Why is this research important?
A developing coastline
A significant proportion of the World’s coasts are urbanised, with more than half of the global populating living at the coast. This means the need for structural defence against flooding and erosion in these areas is high, and will increase in the future as a result of increased storminess and higher sea levels associated with climate change.
Seawalls, jetties, breakwaters, pontoons, harbour walls, and pilings can be made out of a wide range of materials, which may differ significantly from the natural rock or sand substrate. Composition (e.g. rock type), surface characteristics (e.g. roughness), orientation, height (within the tidal frame), and exposure to wind, waves, and sunlight may be very different between artificial structures compared to unaltered natural shores. Although coastal structures (e.g. seawalls) are readily colonised by intertidal organisms, the types of microhabitats that they provide may lead to different sorts of plants and animals growing on them, and often in lower numbers, compared to natural shores. These sorts of biological responses to artificial structures, the reasons behind them, and their ecological implications are growing areas of research at a global level
Social and amenity value
Public opinion of new coastal development is often very strong; people that will benefit from greater levels of protection may be in favour of coastal defence schemes, such as seawalls, while others may be concerned for the potential damage to the environment and visual impact on the coast. Given that more hard structures will be required in certain areas in the future, as sea-level rises, we need to find ways of addressing both ecological and social concerns. Identifying simple ways to mitigate environment impacts and to promote the establishment of a rich ecological community on new coastal defence structures wherever possible provides significant opportunities to achieve this. This is referred to as ‘habitat enhancement’ or where habitat is being restored: ‘ecological restoration’.
Environmental policy both in the UK and Europe recognises the significant biodiversity value of coastal habitats. In the UK, coastal and intertidal environments and specific intertidal species feature heavily in the list of priority habitats for protection set out in Biodiversity Action Plans, as well as Sites of Special Scientific Interest (SSSIs). Many of our coastal habitats are also protected under European legislation, such as Natura 2000 which has been implemented using Special Areas of Conservation (SACs) and Special Protection Areas (SPAs) in the UK. This means that any major infrastructure or development work in the coastal zone, may require habitat enhancement, often as part of the environmental impact assessment process required for many new developments.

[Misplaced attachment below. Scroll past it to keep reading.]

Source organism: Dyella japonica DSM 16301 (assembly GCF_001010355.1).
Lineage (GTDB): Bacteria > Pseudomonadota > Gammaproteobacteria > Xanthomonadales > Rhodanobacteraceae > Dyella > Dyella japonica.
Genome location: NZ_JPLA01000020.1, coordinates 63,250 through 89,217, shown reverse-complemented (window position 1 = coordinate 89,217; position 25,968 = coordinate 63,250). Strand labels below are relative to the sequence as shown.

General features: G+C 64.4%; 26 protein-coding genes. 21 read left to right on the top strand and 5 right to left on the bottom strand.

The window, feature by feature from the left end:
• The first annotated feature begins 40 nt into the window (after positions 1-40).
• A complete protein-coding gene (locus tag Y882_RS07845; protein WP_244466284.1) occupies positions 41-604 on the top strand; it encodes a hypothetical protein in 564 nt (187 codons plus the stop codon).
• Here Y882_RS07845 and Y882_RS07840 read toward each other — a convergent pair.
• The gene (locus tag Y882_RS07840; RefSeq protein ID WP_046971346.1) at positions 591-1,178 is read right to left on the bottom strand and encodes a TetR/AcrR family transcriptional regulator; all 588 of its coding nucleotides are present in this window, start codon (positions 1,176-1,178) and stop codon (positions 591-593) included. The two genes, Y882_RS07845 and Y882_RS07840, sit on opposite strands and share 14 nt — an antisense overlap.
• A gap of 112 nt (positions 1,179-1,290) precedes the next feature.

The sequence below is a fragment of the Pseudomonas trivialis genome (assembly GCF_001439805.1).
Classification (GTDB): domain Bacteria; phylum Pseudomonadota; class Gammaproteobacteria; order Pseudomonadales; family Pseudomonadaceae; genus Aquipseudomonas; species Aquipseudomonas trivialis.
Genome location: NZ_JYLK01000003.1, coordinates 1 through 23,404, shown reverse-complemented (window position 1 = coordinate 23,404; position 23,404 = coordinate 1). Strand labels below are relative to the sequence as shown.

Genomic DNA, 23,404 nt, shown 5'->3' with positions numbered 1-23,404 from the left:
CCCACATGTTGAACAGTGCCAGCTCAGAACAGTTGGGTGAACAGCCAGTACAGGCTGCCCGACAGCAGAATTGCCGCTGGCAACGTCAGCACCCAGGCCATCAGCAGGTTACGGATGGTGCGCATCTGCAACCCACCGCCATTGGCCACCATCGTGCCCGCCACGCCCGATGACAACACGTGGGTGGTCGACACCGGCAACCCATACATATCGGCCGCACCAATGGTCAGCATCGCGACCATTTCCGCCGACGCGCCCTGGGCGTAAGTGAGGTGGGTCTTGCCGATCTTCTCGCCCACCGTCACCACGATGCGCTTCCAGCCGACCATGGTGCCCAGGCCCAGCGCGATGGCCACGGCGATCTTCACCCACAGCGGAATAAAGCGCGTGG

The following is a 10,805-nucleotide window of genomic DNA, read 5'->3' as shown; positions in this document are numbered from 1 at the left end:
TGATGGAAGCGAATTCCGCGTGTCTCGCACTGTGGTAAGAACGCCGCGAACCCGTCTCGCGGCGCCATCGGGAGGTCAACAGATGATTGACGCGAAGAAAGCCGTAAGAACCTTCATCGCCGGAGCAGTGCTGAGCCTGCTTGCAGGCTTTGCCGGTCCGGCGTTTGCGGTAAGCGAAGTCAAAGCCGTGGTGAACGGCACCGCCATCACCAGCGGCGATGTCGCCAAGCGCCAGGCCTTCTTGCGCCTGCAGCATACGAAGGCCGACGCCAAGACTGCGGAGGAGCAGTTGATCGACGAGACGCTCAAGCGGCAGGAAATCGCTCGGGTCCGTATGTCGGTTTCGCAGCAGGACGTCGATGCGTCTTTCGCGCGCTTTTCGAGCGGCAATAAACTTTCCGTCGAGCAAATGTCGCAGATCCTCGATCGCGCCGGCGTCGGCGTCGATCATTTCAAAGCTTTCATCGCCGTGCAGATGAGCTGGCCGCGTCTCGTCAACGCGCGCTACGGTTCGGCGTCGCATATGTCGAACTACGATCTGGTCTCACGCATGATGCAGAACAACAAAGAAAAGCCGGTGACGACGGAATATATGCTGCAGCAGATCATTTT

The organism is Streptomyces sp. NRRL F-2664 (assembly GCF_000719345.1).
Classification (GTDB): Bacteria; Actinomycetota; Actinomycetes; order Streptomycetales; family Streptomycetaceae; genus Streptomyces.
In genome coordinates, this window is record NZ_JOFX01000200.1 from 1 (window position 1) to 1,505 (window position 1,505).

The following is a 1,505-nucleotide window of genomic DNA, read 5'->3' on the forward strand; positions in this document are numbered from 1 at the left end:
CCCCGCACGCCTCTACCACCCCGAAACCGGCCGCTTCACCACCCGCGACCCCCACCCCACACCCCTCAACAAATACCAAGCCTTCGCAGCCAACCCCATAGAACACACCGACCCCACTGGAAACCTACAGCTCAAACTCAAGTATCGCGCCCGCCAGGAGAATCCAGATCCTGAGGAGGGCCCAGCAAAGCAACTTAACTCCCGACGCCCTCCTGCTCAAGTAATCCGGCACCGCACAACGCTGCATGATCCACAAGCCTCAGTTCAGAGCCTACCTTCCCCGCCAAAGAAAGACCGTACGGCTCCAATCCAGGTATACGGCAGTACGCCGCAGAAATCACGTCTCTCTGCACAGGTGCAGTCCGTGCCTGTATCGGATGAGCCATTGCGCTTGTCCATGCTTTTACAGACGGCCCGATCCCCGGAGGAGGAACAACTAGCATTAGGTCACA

The Water Framework Directive (WFD) places further emphasis on mitigating the impacts of coastal development on the environment, requiring all feasible measures to be taken to minimise the impact of structures whilst maximising their ecological potential wherever possible. Implementation of the hydromorphology-element of the WFD relating to new structures may draw on other legislation controlling the environmental impacts of development, such as environmental impact assessment.
For effective mitigation measures to be designed and implemented, much research is needed to examine the following key questions:
- What are the design features of hard structures that have the greatest influence on marine ecology, at a range of scales?
- How might structures be designed to improve or manipulate these important features to improve ecological potential, in a feasible and cost-effective way?
- How effective are designed mitigation measures when implemented as part of full-scale defence works – do the measures provide significant ecological and social gains?